Of all the unconventional subjects explored by Stephen Sondheim on the musical stage, the most unlikely is America's presidential assassins and would-be assassins.
With a roster of songs influenced by each assassin's time period -- from anthems to Sousa marches to folk songs -- the score of Assassins is among Sondheim's most tuneful and accessible. But the subject of his 1991 collaboration with playwright John Weidman is another matter.
Staging this show is a gutsy move. Staging it as proficiently as director Robert W. Oppel has done at the Audrey Herman Spotlighters Theatre is a triumph. Over the years I have seen a number of ambitious shows that more than have justified this little theater's mission of giving artists a place to experiment and grow. This production is one of them.
Disparate as his musicals may seem, Sondheim's shows frequently focus on characters who feel alienated or outside the mainstream. Nowhere is that theme more evident than in this odd revue, loosely set in a saloon where the Proprietor (slick Kevin Kostic) sells guns along with liquor to assassins who lived a century apart. Craving attention or understanding or love or simply a platform from which to be heard, the show's nine killers and killer-wannabes discover their first real sense of community in this mysterious place where the Proprietor urges them, "Feel misunderstood?/C'mere and kill a president."
Grossly misinterpreting the Declaration of Independence's unalienable right of "the pursuit of happiness," these lost souls feel cheated and, in many cases, overlooked. How many people know the name of President Garfield's killer, Charles Guiteau? In the show, the eccentric author and preacher (jauntily played by Stuart Goldberg) highsteps his way to the gallows singing, "I am going to the Lordy,/I am so glad!" And who remembers Samuel Byck, an out-of-work tire salesman (portrayed with Ralph Kramden gusto by Thom Sinn) who planned to kill President Nixon by flying a plane into the White House? Or Leon Czolgosz (Jeffrey Hawks), the anarchist who killed McKinley, or Giuseppe Zangara (Chris Hornberg), the immigrant who took aim at FDR?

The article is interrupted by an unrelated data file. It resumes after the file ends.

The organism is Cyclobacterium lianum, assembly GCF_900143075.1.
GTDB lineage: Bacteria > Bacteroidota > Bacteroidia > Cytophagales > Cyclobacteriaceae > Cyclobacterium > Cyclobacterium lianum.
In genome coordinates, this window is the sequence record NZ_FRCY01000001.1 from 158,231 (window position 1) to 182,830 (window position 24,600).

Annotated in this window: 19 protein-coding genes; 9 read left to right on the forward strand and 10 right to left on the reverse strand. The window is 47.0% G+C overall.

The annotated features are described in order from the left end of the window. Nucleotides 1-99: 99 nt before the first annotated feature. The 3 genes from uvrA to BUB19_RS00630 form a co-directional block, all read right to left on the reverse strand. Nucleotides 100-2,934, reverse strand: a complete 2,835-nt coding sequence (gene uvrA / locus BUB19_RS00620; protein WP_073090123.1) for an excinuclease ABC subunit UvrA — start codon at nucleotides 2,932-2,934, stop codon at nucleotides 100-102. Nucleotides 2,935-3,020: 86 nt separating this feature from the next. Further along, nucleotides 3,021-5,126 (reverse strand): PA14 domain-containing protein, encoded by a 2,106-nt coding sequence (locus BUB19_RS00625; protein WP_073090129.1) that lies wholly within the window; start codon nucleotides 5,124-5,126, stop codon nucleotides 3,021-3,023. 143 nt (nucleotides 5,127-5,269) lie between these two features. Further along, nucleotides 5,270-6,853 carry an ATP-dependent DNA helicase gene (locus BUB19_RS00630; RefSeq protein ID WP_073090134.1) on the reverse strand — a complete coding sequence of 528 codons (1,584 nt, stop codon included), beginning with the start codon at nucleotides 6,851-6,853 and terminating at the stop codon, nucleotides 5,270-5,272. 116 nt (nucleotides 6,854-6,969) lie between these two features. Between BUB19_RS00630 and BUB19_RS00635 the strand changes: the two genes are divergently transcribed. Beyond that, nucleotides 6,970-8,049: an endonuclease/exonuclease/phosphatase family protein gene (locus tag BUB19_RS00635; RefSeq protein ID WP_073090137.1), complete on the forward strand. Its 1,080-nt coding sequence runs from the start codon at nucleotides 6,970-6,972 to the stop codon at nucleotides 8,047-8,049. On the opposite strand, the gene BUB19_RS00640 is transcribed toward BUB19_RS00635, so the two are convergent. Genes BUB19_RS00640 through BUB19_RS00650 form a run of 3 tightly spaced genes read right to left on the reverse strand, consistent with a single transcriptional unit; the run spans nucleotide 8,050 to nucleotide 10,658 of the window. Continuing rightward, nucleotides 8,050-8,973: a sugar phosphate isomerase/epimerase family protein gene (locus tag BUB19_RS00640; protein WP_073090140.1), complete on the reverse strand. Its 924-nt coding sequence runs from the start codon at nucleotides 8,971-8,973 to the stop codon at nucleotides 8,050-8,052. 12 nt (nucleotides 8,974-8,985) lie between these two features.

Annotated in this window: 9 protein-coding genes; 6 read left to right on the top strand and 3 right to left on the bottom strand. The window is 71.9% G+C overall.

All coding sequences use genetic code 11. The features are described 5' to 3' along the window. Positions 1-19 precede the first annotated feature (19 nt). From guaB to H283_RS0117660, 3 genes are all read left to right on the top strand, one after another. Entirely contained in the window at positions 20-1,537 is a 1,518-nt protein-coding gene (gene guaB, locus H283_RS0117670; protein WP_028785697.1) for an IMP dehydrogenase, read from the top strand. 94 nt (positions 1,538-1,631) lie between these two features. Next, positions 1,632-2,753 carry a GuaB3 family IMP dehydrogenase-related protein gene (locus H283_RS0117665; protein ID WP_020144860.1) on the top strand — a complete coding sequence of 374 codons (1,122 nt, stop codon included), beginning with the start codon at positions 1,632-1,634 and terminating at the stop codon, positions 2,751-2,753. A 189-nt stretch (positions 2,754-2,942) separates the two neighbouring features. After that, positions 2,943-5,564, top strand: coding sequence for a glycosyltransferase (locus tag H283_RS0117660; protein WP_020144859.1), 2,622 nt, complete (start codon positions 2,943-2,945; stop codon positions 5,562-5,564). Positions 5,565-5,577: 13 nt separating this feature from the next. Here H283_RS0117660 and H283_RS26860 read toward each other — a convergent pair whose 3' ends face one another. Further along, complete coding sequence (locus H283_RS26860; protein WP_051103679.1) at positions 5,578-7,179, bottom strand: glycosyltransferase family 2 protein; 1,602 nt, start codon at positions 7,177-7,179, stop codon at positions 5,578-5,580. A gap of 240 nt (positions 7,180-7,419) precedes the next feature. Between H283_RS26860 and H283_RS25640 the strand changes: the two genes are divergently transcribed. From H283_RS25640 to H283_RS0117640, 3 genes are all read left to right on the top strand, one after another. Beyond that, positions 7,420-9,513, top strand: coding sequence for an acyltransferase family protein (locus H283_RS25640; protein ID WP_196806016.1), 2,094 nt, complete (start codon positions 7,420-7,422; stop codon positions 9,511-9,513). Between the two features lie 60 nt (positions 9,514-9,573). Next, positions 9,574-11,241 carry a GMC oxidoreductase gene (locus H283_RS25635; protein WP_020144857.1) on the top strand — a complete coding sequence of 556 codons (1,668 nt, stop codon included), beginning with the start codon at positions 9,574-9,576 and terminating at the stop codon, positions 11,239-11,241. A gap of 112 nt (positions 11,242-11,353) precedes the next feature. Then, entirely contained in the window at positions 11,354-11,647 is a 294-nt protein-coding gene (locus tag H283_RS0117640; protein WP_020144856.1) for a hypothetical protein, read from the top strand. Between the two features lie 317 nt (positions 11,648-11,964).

But then Lee Harvey Oswald (meek Shane Logue) shows up at the end. And, after being encouraged by Edward J. Peters' suave, assured John Wilkes Booth and all the assassins, Oswald raises his rifle. When Oswald strikes down one of this country's most popular leaders, the now-united assassins feel redeemed ("We admire you ... /We're your family...").
This is an eerie commentary, but its point is made with stirring dexterity at the Spotlighters, where the only overwrought portrayals are those of the two female characters, Sarah Jane Moore and Lynette "Squeaky" Fromme, both of whom tried to kill President Ford.
Oppel's greatest directorial license comes after Kennedy is shot, when he projects the Zapruder film on a screen in a corner of the theater. If there were any question of the musical "glorifying" assassins, as some initially claimed, this documentary footage offers a perspective-restoring jolt. There may be a lot of song -- and even some dance -- in Assassins, but it's hardly fun and games. And this production gets it chillingly right.
Assassins runs through March 18 at the Spotlighters, 817 St. Paul St. Tickets are $15. Call 410-752-1225 or visit spotlighters.org.
The shows go on
Sandy Richmond, executive director of the Lyric Opera House, wants to reassure patrons that the cancellation of the subscription season by Performing Arts Productions does not affect the rest of the Lyric schedule. "We have presentations from opera to Jesus Christ Superstar to popular entertainment shows to gospel plays," Richmond explained.
He said the Lyric is trying to work with Performing Arts' customers by exchanging their tickets for other performances. For example, some patrons who purchased tickets to Whoopi Goldberg's January engagement -- another canceled Performing Arts offering -- have elected to see comedian Katt Williams in March.
"We don't generate any revenue from it -- at times we're losing money -- but we have been able to accommodate some patrons to other shows," Richmond said.
For a full schedule of Lyric events, go to lyric operahouse.com.
Two noteworthy theater events are coming up at the University of Maryland Baltimore County. The IN 10 Theatre Festival and National Play Competition, which "seeks to address the scarcity of strong roles for young women in contemporary American plays," will present five short plays today through Sunday by playwrights Ira Gamerman, EM Lewis, Heather McDonald, Ruth McKee and Mark Young. And, at 7 p.m. March 9, the theater department will offer a lecture by avant-garde playwright/director Lee Breuer.
Tickets to the IN 10 performances are $10. The Breuer lecture is free, but reservations are recommended. Call 410-752-8950 or go to umbc.edu/arts.